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COVID-19 Update: “We Have Likely Passed the Peak of Omicron Transmission.”

Graph from the LA County Health Department, showing downturns in both new cases of COVID-19 and hospitalizations over the last week.


“We’ve likely passed the peak of Omicron transmission in LA County.”

— LA County Public Health Director Barbara Ferrer

Quick Takes


  • Omicron surge has likely peaked
  • New cases, case rates, and test positivity are down
  • Hospitalizations are stabilizing
  • New cases are still “extremely high”
  • Caution, masks, and vaccinations still very important
  • Risks can be managed for Super Bowl and other big events


The Numbers



With daily reports of new cases falling from more than 40,000 per day to the mid-20,000s per day over the last week, LA County health officials now seem fairly confident in stating that we’ve passed the peak of the current Omicron COVID-19 surge.  LA Couny Health Director Barbara Ferrer reported the good news in her weekly address on Thursday, but also cautioned that more than 20,000 new cases per day is still an “extremely high” rate of transmission, and that one in every eight people tested for COVID-19 this week had a positive test result.  Also, Ferrer reported, while hospitalizations have stabilized a bit, daily deaths from COVID-19, which tend to lag a few weeks behind the surge in new cases, are still trending up.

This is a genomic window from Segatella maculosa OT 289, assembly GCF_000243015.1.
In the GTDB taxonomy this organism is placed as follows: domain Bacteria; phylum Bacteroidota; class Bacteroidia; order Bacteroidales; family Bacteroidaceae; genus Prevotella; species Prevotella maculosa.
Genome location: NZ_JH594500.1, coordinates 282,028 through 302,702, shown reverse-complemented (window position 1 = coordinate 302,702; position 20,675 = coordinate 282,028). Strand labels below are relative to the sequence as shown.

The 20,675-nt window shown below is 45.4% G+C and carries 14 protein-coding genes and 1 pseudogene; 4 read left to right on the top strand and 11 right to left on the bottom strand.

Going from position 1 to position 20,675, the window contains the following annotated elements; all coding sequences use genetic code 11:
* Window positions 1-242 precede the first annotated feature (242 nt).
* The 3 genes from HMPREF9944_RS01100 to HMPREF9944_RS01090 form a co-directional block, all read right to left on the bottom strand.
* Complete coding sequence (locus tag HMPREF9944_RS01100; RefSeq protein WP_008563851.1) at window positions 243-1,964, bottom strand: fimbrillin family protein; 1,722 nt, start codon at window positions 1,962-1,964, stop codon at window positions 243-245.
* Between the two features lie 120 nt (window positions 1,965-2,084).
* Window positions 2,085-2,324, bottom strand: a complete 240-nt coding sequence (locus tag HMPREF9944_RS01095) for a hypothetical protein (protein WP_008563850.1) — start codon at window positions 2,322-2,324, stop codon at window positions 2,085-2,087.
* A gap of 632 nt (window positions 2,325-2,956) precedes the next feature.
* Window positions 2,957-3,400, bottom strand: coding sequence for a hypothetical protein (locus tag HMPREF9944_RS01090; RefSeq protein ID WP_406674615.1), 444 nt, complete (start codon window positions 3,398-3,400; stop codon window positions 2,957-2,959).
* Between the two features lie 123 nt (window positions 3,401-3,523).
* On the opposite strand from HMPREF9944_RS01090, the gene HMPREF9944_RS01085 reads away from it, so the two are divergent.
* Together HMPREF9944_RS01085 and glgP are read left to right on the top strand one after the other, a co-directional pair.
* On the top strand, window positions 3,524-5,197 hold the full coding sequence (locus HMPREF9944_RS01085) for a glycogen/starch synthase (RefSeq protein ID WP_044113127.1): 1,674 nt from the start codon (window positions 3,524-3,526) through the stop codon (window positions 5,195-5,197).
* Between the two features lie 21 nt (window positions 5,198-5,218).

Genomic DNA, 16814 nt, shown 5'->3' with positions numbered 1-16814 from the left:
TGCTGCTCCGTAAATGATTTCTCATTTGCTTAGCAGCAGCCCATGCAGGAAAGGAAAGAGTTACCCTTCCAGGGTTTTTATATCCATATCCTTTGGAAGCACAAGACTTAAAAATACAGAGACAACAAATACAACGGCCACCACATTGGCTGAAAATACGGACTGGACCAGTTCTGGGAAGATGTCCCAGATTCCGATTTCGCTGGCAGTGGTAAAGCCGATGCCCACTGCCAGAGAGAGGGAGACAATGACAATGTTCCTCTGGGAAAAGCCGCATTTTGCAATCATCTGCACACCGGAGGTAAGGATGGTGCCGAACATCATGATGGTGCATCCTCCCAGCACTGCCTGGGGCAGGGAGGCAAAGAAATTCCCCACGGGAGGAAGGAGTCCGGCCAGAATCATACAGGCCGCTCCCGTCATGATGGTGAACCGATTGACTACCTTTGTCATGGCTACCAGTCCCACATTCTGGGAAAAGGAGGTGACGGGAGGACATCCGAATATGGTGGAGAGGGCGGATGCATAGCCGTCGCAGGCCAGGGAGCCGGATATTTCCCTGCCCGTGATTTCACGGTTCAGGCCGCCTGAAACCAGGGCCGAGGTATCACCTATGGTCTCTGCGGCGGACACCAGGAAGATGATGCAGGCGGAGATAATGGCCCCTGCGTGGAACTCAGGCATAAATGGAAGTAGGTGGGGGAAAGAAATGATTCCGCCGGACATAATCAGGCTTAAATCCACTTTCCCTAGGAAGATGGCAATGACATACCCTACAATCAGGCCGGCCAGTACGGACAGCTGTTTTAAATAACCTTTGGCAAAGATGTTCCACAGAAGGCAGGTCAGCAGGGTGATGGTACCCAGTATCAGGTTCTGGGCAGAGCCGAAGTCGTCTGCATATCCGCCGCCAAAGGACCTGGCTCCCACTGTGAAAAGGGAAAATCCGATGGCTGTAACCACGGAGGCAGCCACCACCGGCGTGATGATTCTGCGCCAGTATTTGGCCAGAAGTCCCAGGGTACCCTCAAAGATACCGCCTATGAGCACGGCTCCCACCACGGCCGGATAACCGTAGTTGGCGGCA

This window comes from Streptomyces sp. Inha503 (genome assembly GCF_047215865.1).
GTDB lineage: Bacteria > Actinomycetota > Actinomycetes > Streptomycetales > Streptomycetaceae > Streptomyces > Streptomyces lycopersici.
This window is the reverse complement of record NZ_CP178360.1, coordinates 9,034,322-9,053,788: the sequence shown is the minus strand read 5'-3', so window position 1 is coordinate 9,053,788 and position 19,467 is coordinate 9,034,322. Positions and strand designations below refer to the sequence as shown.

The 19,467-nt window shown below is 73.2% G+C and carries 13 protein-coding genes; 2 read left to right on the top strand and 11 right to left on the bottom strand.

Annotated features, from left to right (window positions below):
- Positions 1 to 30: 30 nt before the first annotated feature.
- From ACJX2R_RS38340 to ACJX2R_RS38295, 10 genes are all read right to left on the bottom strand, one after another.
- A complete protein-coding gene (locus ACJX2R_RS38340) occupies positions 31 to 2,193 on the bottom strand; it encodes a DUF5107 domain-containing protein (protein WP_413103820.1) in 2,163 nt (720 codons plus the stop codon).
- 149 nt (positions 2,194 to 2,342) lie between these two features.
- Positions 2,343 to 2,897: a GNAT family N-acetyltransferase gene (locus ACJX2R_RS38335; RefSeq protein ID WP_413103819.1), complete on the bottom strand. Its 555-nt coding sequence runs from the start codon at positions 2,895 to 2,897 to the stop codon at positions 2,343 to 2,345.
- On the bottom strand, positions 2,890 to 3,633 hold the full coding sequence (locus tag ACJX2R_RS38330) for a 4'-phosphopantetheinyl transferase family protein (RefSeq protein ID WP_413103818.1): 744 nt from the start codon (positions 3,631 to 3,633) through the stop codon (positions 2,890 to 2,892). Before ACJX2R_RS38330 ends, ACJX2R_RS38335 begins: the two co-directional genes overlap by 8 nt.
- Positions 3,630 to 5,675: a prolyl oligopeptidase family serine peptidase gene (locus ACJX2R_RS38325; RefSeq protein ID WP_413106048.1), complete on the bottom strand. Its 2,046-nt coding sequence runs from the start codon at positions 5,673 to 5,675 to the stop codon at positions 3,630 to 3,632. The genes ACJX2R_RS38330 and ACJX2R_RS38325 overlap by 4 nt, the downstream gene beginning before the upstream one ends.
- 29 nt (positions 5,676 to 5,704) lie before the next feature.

Vaccine Effectiveness


Ferrer also reported yesterday that the current numbers also illustrate the high rates of COVID-19 vaccine effectiveness, with much higher case rates reported in those who are unvacinated (dotted line below), than in those who are fully vaccinated (middle line below), or – especially – those who are both fully vaccinated and have received an additional booster shot (bottom line below).



And this holds true for all age groups, as shown in this chart…



Meanwhile, the differences in hospitalization rates between those who are vaccinated and unvaccinated is even greater…



And the difference in death rates is greatest of all.



But while 69% of LA County’s 10 million residents are now fully vaccinated, as shown below, Ferrer stressed that to really help stop the spread of COVID-19, there are still many ways we can improve our vaccination rates. For example, only 31% of LA county residents have received a booster shot (69% still need them), and only 21% of children ages 5-11 are fully vaccinated, a “significant vulnerability,” Ferrer said, that leaves that age group particularly vulnerable to new infections.



And even though the current surge is beginning to subside, Ferrer stressed, vaccinations – and increasing our vaccination rates – are still extremely important, not just for slowing the spread of the Omicron variant, but because it’s “very possible that there can be another variant of concern in the future.”  (In fact, a new “sub-variant” of Omicron – currently known as BA.2 – has already been found in four people in LA County, though it does not yet seem very different from the current BA.1 variant.)

So “vaccines do remain our best tool” for fighting COVID, Ferrer said, also mentioning results of a recent USC study that estimates we would have had 85% (or approximately 604,000) fewer COVID-19 cases in the current surge if everyone had been vaccinated, and 95% (or 680,000) fewer cases if everyone eligible had been both vaccinated and boosted.